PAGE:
US agency uses nanotechnology to increase efficiency of solar cells
The US Advanced Research Projects Agency (ARPA) is aiming to manipulate light in order to double solar power output.
Making solar panels more efficient is by far the best way of reducing the cost of solar power but at the moment most panels on the market struggle to reach a level of 20 percent efficiency. A new $2.4 million project funded by ARPA is hoping to change all that.
The aim is to increase the amount of sunlight that can be converted into electricity producing an efficiency level of over 50 percent. This would then more than double the power that a solar panel can generate, cutting the amount of panels required and making solar more competitive with conventional sources of energy such as fossil fuels. Professor Harry Atwater of Caltech (California Institute of Technology) is hoping to sort sunlight into different colours which would then be directed to solar cells with semiconductors that are matched to each colour. This would then enable the cell to absorb more of the solar spectrum converting the power it contains into electricity rather than allowing it to be wasted as heat.
This isn't a new idea, but the process so far has concentrated on multiple semiconductors arranged in a stack. While this has achieved efficiencies of over 43 percent it is also very expensive and the performance of the cell as a whole is limited to the worst performing layer in the stack.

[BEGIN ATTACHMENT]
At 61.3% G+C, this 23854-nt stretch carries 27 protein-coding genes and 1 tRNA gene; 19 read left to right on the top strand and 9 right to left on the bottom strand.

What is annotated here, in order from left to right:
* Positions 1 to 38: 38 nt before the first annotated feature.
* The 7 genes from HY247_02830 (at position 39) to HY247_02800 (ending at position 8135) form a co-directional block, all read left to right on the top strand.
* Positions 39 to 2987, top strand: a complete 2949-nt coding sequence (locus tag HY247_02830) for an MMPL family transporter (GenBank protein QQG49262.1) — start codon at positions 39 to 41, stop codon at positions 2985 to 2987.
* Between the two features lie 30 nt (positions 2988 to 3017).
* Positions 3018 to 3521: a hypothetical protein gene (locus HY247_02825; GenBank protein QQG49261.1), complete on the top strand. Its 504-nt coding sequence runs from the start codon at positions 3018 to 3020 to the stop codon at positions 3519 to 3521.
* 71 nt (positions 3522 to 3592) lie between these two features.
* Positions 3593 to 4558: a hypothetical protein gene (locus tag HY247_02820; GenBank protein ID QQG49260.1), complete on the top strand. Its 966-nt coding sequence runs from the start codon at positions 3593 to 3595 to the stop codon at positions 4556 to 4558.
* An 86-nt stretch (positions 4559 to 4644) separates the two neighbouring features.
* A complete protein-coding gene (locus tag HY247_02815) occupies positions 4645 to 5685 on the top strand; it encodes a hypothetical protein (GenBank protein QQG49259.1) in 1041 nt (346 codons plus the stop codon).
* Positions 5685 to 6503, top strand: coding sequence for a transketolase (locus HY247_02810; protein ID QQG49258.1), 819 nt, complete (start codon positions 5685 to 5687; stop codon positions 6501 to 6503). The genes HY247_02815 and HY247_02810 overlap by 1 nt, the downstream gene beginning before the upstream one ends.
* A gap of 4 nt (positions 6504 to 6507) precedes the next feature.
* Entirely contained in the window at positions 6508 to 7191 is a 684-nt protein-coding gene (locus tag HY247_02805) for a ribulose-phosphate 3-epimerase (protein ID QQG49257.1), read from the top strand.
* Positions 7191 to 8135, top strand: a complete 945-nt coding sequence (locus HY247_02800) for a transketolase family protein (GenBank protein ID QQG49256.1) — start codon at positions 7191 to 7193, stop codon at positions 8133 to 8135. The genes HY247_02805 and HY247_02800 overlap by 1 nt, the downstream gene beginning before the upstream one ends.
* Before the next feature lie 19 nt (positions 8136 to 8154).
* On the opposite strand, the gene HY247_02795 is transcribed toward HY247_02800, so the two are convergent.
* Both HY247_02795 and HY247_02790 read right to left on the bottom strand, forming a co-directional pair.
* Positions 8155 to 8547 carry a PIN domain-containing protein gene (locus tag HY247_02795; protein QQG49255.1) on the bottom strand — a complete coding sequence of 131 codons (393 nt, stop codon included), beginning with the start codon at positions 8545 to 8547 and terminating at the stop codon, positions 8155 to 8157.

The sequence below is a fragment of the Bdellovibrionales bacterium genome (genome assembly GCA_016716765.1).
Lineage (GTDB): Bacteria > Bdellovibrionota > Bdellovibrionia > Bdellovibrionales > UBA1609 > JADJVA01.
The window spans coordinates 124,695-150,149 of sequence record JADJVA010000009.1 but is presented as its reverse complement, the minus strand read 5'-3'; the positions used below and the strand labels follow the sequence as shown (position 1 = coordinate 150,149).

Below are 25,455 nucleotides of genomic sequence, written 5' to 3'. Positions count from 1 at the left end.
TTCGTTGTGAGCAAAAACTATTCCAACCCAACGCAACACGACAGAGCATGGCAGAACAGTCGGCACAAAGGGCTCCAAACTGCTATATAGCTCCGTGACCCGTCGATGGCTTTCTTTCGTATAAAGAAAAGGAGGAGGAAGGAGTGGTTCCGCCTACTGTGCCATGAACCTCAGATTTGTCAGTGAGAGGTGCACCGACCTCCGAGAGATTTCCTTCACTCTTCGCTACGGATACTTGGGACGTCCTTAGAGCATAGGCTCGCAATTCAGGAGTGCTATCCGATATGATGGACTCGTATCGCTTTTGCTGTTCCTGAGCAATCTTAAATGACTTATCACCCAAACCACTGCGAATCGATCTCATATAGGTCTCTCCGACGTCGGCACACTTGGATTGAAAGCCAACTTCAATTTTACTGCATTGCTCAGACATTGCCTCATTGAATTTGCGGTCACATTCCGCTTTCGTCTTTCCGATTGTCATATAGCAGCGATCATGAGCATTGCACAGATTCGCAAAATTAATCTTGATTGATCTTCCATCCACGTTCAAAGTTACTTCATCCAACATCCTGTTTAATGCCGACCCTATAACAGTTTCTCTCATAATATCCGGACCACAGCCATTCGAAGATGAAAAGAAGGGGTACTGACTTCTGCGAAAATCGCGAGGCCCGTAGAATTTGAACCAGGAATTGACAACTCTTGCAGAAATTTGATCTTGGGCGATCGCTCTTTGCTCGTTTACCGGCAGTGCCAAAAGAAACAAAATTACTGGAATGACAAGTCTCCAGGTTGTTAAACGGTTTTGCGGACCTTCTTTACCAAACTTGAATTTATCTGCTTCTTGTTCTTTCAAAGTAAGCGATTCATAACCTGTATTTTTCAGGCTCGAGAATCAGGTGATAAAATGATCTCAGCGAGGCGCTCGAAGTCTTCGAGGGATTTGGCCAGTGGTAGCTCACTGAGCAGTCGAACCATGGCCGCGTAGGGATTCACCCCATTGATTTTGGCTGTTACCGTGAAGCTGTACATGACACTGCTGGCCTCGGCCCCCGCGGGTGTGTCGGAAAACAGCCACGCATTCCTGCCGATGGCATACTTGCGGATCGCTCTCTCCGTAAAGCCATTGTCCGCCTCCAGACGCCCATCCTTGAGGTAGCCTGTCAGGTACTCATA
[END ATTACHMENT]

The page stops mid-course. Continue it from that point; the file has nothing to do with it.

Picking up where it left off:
Over the years however, scientists have improved their ability to manipulate light at a very small scale by sorting it into colours. Professor Atwater is hoping to draw on this experience by developing a flat package, not too dissimilar from an existing solar panel, in which one layer would split the light and sort it before delivering it to a second layer containing solar cells matched to particular colours. At present however no one makes the precisely structured materials required for this process although Professor Atwater compares the flat package idea to flat screen TV's in which there are millions of transistors which switch light on and off different coloured pixels.
"The first ones that came out were many thousands of dollars and had defects" Professor Atwater comments. "Now you can get one for less than a hundred dollars that's essentially perfect, and the costs are going down all the time. Flat displays are an example of something that's at the scale of a solar panel, but are incredibly complex optoelectronic circuits. What we're proposing is primitive by that standard."
The tools needed to develop Professor Atwater's nanostructured materials are beginning to appear on the market although they will contain to be expensive for as long as production volume remains low. However researchers are also looking at making thin wafers of semiconductors which will then be transferred to a device similar to that Professor Atwater is considering.